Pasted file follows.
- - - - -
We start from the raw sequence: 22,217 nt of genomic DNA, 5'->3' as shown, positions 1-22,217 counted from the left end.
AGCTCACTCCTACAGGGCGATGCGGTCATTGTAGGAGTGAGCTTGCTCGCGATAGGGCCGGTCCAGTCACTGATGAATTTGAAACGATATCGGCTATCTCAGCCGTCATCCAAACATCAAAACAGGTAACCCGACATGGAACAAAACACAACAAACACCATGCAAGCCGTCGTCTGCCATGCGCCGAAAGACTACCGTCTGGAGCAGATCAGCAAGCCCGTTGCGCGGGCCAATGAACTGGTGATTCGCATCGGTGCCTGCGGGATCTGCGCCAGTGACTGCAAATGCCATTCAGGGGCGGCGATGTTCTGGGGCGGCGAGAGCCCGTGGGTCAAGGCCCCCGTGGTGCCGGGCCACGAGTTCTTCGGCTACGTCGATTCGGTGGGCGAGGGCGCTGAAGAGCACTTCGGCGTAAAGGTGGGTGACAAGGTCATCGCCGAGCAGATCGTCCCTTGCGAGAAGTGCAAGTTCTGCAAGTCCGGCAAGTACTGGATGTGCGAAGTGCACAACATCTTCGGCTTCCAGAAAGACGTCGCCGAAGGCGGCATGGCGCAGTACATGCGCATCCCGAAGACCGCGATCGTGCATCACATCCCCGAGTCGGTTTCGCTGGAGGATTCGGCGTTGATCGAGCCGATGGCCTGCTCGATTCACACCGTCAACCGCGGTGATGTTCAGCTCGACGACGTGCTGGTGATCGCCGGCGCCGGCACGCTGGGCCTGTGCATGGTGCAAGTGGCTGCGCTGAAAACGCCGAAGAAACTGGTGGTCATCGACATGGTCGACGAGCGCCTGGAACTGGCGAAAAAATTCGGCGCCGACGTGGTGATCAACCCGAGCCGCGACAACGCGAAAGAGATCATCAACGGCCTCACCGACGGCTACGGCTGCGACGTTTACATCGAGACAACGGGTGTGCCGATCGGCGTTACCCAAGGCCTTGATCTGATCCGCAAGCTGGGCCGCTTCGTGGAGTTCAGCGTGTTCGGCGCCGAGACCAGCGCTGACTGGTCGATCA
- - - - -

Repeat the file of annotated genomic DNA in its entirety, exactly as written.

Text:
We start from the raw sequence: 22,217 nt of genomic DNA, 5'->3' as shown, positions 1-22,217 counted from the left end.
AGCTCACTCCTACAGGGCGATGCGGTCATTGTAGGAGTGAGCTTGCTCGCGATAGGGCCGGTCCAGTCACTGATGAATTTGAAACGATATCGGCTATCTCAGCCGTCATCCAAACATCAAAACAGGTAACCCGACATGGAACAAAACACAACAAACACCATGCAAGCCGTCGTCTGCCATGCGCCGAAAGACTACCGTCTGGAGCAGATCAGCAAGCCCGTTGCGCGGGCCAATGAACTGGTGATTCGCATCGGTGCCTGCGGGATCTGCGCCAGTGACTGCAAATGCCATTCAGGGGCGGCGATGTTCTGGGGCGGCGAGAGCCCGTGGGTCAAGGCCCCCGTGGTGCCGGGCCACGAGTTCTTCGGCTACGTCGATTCGGTGGGCGAGGGCGCTGAAGAGCACTTCGGCGTAAAGGTGGGTGACAAGGTCATCGCCGAGCAGATCGTCCCTTGCGAGAAGTGCAAGTTCTGCAAGTCCGGCAAGTACTGGATGTGCGAAGTGCACAACATCTTCGGCTTCCAGAAAGACGTCGCCGAAGGCGGCATGGCGCAGTACATGCGCATCCCGAAGACCGCGATCGTGCATCACATCCCCGAGTCGGTTTCGCTGGAGGATTCGGCGTTGATCGAGCCGATGGCCTGCTCGATTCACACCGTCAACCGCGGTGATGTTCAGCTCGACGACGTGCTGGTGATCGCCGGCGCCGGCACGCTGGGCCTGTGCATGGTGCAAGTGGCTGCGCTGAAAACGCCGAAGAAACTGGTGGTCATCGACATGGTCGACGAGCGCCTGGAACTGGCGAAAAAATTCGGCGCCGACGTGGTGATCAACCCGAGCCGCGACAACGCGAAAGAGATCATCAACGGCCTCACCGACGGCTACGGCTGCGACGTTTACATCGAGACAACGGGTGTGCCGATCGGCGTTACCCAAGGCCTTGATCTGATCCGCAAGCTGGGCCGCTTCGTGGAGTTCAGCGTGTTCGGCGCCGAGACCAGCGCTGACTGGTCGATCA